Daunt (verb)

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Definitions:
to frighten or intimidate

Synonyms:
frighten, discourage, dismay

Antonyms:
arouse

Examples:
– She would not allow herself to be daunted by the difficult task at hand, and remained resolute to finish her job. – Although the new project seemed daunting at first, it actually turned out to be quite easy. – The comedian was undaunted by the lack of laughter and continued his stand-up routine with a smile on his face. – It was impossible to daunt her enthusiasm, even with harsh criticism.

Tips:
The related adjective daunting refers to a task that is intimidating, while undaunted usually describes a person who is not intimidated or discouraged by the daunting task.

Lugubrious (adjective)

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Definitions:
very sad and depressed–mournful.

Synonyms:
dismal, dreary, morose

Antonyms:
joyous, lighthearted

Examples:
– He was in a lugubrious state for weeks, after being dismissed from the university. – He had a lugubrious face as he walked into his mother’s funeral ceremony. – I tried to lighten the lugubrious mood in the room with some cheery music. – Her lugubrious heart felt like it would never feel joy again after her son died in a car crash.

Tips:
Lugubrious comes from the Latin word lugere, which means “to mourn.” It usually refers to either the emotional state of a person or to a scene or circumstance depicting such a mood.

Encumber (verb (transitive))

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Definitions:
If you are encumbered by something, it prevents you from moving freely, or doing what you want.

Synonyms:
overburden, block, charge, clog, cramp

Antonyms:
advance, aid, allow, assist, benefit

Examples:
She can not encumber or dispose of her separate estate without his joinder. You are taking the pieces of our ship along – we did not want to encumber you.

Origins:
Middle English (in the sense ’cause trouble to, entangle’, formerly known as incumber): From French encombrer ‘block up’- from en – ‘in’ + combre ‘river baggage’

Incipient (noun)

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Definitions:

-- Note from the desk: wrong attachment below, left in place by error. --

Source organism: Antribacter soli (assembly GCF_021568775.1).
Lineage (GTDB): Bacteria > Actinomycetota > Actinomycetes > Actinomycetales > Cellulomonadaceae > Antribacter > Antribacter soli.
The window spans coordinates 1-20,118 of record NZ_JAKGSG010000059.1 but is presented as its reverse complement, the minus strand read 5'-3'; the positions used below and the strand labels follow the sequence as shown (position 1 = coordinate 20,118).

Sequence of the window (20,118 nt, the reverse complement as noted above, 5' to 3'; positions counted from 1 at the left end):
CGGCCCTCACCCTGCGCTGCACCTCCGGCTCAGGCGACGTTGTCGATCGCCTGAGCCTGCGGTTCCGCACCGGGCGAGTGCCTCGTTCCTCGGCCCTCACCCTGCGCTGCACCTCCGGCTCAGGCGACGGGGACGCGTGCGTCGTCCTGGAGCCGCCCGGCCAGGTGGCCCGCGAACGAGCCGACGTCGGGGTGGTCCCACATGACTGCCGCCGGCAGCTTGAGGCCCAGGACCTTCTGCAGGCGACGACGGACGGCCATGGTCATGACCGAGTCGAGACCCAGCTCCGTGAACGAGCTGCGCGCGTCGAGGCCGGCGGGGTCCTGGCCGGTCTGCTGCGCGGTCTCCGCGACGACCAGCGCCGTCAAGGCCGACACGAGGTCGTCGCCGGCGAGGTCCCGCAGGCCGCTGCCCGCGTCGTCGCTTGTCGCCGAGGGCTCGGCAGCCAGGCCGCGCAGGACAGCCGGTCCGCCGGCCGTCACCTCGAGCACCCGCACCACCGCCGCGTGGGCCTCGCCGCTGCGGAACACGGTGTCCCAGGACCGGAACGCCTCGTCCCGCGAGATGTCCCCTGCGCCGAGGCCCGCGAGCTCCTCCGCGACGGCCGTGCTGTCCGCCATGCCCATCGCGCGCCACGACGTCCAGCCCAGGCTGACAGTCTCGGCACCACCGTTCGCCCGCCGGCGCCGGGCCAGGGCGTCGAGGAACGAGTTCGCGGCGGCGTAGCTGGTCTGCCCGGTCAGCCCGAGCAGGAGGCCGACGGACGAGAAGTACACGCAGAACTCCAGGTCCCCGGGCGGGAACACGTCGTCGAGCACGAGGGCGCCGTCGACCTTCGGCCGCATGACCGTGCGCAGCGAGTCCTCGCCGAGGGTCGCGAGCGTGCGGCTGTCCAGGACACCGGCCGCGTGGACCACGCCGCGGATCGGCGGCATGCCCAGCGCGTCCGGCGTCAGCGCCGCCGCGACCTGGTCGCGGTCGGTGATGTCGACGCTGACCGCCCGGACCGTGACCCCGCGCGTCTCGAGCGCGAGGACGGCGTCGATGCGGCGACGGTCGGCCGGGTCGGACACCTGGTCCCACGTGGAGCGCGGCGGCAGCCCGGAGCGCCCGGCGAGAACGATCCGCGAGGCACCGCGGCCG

in the beginning of development or formation.

Synonyms:
inchoate

Examples:
– His ideas were still incipient and vague; he needed to develop them more thoroughly. – With the economy showing incipient signs of recovery, consumers are regaining their confidence in the stock market. – The project is still in its incipient stage, so we can still change the plans if necessary. – Democracy is incipient in the Middle East; give it some time to take hold.

Tips:
Incipient comes from the Latin incipere, “to undertake or begin.” Something described as incipient is in its beginning stages of development. Incipient is synonymous with nascent. See further analysis at nascent.

Jaded (adjective)

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Definitions:
1. dulled through repetition or excess; 2. no longer interested in something, often because of having been overexposed to it; 3. exhausted from overwork or overexposure; 4. hardened, insensitive, or dispassionate due to unpleasant experience

Synonyms:
impassive

Examples:
– Looking for something to renew his spirit and refresh his zest for life, the jaded executive decided to embark on a sailing trip around the world. – When I was a young business professiona,l I used to love to travel; now, I’m somewhat jaded about traveling and try to limit the amount of time I spend away from my family. – The president speech on the future of the company was not very optimistic; it left the employees jaded and depressed. – He has been through so much hardship in his life that his views of the world are quite jaded.

Tips:
Jade used to be the name for an old horse, especially one that is worn out through overwork. This same connotation is seen in the adjective jaded. Jaded is an adjective used to describe emotions felt from being overexposed to something. For example, it would be easy to see how people would get jaded on politics if they lived and worked in the political arena their whole life. Jaded is also used to describe boredom or weariness from something that has lost its original appeal.

Quixotic (adjective)

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Definitions: